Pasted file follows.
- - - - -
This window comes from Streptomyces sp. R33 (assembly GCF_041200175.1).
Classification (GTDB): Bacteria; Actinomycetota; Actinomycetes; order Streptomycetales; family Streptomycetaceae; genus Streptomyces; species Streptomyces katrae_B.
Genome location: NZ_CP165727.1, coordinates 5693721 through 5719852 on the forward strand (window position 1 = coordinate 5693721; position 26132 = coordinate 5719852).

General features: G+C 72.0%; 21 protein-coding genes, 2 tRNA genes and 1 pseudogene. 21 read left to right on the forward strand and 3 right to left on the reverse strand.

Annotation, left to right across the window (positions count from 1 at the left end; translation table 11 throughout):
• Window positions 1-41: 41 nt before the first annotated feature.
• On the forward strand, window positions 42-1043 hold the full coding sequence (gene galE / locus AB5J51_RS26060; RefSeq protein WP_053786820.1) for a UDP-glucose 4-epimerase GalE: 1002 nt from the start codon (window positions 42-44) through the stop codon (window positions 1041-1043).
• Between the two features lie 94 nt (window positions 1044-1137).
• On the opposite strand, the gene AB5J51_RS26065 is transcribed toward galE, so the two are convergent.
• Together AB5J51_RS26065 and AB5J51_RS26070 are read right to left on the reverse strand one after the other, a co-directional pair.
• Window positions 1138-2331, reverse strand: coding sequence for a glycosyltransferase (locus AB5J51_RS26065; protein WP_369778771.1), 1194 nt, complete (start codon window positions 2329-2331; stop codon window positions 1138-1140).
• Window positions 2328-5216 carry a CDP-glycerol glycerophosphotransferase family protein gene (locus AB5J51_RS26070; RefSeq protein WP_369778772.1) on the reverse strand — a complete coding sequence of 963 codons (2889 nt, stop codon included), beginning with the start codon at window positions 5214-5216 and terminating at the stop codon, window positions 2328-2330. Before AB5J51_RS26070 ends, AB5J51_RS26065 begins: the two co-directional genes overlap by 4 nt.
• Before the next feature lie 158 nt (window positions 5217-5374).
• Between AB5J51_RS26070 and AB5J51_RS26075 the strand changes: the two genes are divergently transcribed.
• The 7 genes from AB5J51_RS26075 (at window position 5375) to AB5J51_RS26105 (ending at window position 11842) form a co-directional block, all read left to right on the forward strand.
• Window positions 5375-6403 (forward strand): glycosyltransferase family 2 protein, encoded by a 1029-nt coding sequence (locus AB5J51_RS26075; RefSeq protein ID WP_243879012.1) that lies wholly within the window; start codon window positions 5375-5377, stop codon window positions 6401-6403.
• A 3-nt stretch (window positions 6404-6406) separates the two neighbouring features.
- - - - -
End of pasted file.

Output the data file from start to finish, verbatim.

This window comes from Streptomyces sp. R33 (assembly GCF_041200175.1).
Classification (GTDB): Bacteria; Actinomycetota; Actinomycetes; order Streptomycetales; family Streptomycetaceae; genus Streptomyces; species Streptomyces katrae_B.
Genome location: NZ_CP165727.1, coordinates 5693721 through 5719852 on the forward strand (window position 1 = coordinate 5693721; position 26132 = coordinate 5719852).

General features: G+C 72.0%; 21 protein-coding genes, 2 tRNA genes and 1 pseudogene. 21 read left to right on the forward strand and 3 right to left on the reverse strand.

Annotation, left to right across the window (positions count from 1 at the left end; translation table 11 throughout):
• Window positions 1-41: 41 nt before the first annotated feature.
• On the forward strand, window positions 42-1043 hold the full coding sequence (gene galE / locus AB5J51_RS26060; RefSeq protein WP_053786820.1) for a UDP-glucose 4-epimerase GalE: 1002 nt from the start codon (window positions 42-44) through the stop codon (window positions 1041-1043).
• Between the two features lie 94 nt (window positions 1044-1137).
• On the opposite strand, the gene AB5J51_RS26065 is transcribed toward galE, so the two are convergent.
• Together AB5J51_RS26065 and AB5J51_RS26070 are read right to left on the reverse strand one after the other, a co-directional pair.
• Window positions 1138-2331, reverse strand: coding sequence for a glycosyltransferase (locus AB5J51_RS26065; protein WP_369778771.1), 1194 nt, complete (start codon window positions 2329-2331; stop codon window positions 1138-1140).
• Window positions 2328-5216 carry a CDP-glycerol glycerophosphotransferase family protein gene (locus AB5J51_RS26070; RefSeq protein WP_369778772.1) on the reverse strand — a complete coding sequence of 963 codons (2889 nt, stop codon included), beginning with the start codon at window positions 5214-5216 and terminating at the stop codon, window positions 2328-2330. Before AB5J51_RS26070 ends, AB5J51_RS26065 begins: the two co-directional genes overlap by 4 nt.
• Before the next feature lie 158 nt (window positions 5217-5374).
• Between AB5J51_RS26070 and AB5J51_RS26075 the strand changes: the two genes are divergently transcribed.
• The 7 genes from AB5J51_RS26075 (at window position 5375) to AB5J51_RS26105 (ending at window position 11842) form a co-directional block, all read left to right on the forward strand.
• Window positions 5375-6403 (forward strand): glycosyltransferase family 2 protein, encoded by a 1029-nt coding sequence (locus AB5J51_RS26075; RefSeq protein ID WP_243879012.1) that lies wholly within the window; start codon window positions 5375-5377, stop codon window positions 6401-6403.
• A 3-nt stretch (window positions 6404-6406) separates the two neighbouring features.